Successfully soliciting retail manufacturers for coupons

Some of my recent results from asking for coupons

Remember the saying, “It never hurts to ask”? Well, that applies to coupons too.

Contacting manufacturers about sending coupons can be quite rewarding.

However, there are a few things to keep in mind. Here is what I’ve discovered about contacting manufacturers throughout the years I’ve been doing it:

  1. Be polite and make sure your message looks professional. (That means learning how to capitalize and punctuate correctly, folks.)
    1. Remember that the company doesn’t owe you anything unless you’ve purchased a faulty product. And don’t pretend you have purchased a faulty product. It won’t work.
  2. Be willing to receive coupons for any amount off, not just free products or samples.
  3. Don’t contact companies again and again. Most likely you will only get one letter with free coupons from contacting companies because your information is on record.
    1. However, you might score additional ones if you respond later about what you thought of the product and thanking the company for the coupons.

After learning some new tricks about how to use coupons from an inspirational blog, I decided to make a round online of all the manufacturers I had not previously contacted. In the past, I only contacted the ones whose products were ones that my boyfriend and I ate. In other words, healthy foods. But now I have a few different strategies to shopping and I need any coupon that might score free food/stuff for charities as well as an overage for me to purchase the healthier foods we eat.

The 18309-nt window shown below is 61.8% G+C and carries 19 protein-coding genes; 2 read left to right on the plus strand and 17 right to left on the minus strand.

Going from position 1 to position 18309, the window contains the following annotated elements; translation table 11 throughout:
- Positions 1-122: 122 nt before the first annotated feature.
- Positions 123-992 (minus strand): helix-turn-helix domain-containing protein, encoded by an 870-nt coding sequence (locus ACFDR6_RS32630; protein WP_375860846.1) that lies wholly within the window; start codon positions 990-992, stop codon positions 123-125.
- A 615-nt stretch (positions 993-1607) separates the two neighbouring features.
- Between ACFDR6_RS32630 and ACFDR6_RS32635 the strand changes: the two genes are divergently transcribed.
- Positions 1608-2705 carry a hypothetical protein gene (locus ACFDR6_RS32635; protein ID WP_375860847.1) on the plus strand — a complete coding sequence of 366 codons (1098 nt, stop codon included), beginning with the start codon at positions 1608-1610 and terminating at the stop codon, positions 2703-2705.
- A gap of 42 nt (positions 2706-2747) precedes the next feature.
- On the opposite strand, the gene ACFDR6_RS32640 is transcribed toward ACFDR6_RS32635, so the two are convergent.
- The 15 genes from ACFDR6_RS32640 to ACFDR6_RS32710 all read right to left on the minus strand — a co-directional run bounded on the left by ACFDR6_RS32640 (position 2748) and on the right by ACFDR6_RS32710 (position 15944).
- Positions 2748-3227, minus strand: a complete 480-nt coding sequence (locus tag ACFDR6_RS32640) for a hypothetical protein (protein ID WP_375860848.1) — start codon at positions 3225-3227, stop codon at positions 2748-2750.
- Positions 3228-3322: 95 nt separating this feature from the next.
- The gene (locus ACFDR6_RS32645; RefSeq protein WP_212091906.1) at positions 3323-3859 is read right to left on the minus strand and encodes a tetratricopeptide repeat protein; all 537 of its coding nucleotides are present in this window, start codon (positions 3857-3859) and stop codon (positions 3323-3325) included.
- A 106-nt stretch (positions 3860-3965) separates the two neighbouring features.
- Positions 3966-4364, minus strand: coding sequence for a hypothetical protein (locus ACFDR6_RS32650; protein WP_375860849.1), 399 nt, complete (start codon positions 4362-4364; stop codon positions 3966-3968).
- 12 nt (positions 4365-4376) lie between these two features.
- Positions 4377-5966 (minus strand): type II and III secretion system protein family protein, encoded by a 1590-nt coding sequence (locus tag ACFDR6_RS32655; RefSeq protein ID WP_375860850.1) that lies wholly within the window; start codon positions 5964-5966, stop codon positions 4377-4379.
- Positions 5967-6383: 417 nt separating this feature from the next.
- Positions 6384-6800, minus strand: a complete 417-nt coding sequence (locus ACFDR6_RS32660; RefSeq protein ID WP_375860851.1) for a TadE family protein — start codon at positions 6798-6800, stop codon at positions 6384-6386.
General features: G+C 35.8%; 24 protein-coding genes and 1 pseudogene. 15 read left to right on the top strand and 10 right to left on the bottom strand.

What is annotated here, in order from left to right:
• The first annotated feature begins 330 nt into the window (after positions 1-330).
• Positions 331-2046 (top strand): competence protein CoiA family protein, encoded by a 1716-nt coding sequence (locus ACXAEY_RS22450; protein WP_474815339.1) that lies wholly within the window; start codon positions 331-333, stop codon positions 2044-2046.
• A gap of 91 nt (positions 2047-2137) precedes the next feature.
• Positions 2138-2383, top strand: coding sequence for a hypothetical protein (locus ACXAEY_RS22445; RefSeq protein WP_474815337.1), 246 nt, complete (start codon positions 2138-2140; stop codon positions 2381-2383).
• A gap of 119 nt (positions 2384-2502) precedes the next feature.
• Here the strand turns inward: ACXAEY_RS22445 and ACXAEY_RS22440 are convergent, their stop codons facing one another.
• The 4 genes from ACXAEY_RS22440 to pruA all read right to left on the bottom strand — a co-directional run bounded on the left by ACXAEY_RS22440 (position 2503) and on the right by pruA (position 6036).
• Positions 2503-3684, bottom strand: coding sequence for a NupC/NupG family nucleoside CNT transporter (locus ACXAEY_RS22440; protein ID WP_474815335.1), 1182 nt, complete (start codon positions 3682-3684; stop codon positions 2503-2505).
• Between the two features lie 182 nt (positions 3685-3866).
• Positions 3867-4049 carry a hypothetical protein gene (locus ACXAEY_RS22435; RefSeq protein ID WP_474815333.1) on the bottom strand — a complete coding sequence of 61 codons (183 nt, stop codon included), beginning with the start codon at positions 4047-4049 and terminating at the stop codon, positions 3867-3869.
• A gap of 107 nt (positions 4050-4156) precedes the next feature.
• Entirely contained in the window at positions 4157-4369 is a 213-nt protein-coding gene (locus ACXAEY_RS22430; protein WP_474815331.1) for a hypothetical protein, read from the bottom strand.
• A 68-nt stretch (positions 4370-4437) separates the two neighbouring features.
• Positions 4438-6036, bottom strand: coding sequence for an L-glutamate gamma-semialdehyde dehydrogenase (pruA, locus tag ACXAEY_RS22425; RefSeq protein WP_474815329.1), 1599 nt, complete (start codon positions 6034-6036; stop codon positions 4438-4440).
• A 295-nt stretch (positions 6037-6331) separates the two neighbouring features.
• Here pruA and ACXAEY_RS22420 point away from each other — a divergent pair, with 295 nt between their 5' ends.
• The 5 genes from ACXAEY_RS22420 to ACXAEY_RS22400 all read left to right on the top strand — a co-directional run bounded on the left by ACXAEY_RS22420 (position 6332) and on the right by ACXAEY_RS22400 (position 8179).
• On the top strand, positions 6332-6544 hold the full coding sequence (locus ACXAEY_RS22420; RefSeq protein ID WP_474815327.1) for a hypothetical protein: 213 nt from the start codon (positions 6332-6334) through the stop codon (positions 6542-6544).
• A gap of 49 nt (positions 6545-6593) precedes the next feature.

Here’s a guide from the same guy who created the blog that probably explains this idea of contacting manufacturers better than I can. It also has links to a lot of different companies.

In case you’re curious, the approach I prefer to take when contacting companies is to let them know that I’m interested in their product but have a limited grocery budget and would really appreciate some coupons or free samples to help me afford to try out something I don’t normally purchase. It’s simple, direct and truthful. And I’ve always had great success, although there will always be some companies that reply back that they only give out coupons through inserts and occasionally on its website.

Oh! Another tip… if you’ve moved to a new address, I’ve found that you can often repeat messages to many companies that offer free samples or coupons. That might be a little unethical but I’ve done mainly for dog food/treats.

My puppy loves sample products and we are pretty regular consumers of the companies I’ve solicited multiple times. I figure that makes it okay, since I probably wouldn’t purchase the products without a coupon and a sale on that item. Healthy dog treats are suuuuper expensive!

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